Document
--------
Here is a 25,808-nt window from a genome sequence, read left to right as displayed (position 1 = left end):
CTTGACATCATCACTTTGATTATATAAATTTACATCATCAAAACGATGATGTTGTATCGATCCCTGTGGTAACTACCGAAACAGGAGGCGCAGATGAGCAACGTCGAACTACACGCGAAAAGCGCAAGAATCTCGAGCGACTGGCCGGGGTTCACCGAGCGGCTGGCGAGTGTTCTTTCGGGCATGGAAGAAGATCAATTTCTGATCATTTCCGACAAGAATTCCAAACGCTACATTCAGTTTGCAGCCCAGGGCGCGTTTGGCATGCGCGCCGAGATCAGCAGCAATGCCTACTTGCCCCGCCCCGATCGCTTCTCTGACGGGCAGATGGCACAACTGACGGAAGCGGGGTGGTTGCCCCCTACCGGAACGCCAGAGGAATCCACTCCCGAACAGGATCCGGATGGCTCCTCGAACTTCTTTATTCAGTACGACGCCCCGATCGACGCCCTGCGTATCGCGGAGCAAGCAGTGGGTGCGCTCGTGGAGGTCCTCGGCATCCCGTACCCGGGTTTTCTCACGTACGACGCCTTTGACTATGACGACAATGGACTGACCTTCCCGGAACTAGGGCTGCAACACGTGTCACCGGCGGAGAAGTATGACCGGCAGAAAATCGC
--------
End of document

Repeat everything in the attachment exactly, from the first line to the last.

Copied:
Here is a 25,808-nt window from a genome sequence, read left to right as displayed (position 1 = left end):
CTTGACATCATCACTTTGATTATATAAATTTACATCATCAAAACGATGATGTTGTATCGATCCCTGTGGTAACTACCGAAACAGGAGGCGCAGATGAGCAACGTCGAACTACACGCGAAAAGCGCAAGAATCTCGAGCGACTGGCCGGGGTTCACCGAGCGGCTGGCGAGTGTTCTTTCGGGCATGGAAGAAGATCAATTTCTGATCATTTCCGACAAGAATTCCAAACGCTACATTCAGTTTGCAGCCCAGGGCGCGTTTGGCATGCGCGCCGAGATCAGCAGCAATGCCTACTTGCCCCGCCCCGATCGCTTCTCTGACGGGCAGATGGCACAACTGACGGAAGCGGGGTGGTTGCCCCCTACCGGAACGCCAGAGGAATCCACTCCCGAACAGGATCCGGATGGCTCCTCGAACTTCTTTATTCAGTACGACGCCCCGATCGACGCCCTGCGTATCGCGGAGCAAGCAGTGGGTGCGCTCGTGGAGGTCCTCGGCATCCCGTACCCGGGTTTTCTCACGTACGACGCCTTTGACTATGACGACAATGGACTGACCTTCCCGGAACTAGGGCTGCAACACGTGTCACCGGCGGAGAAGTATGACCGGCAGAAAATCGC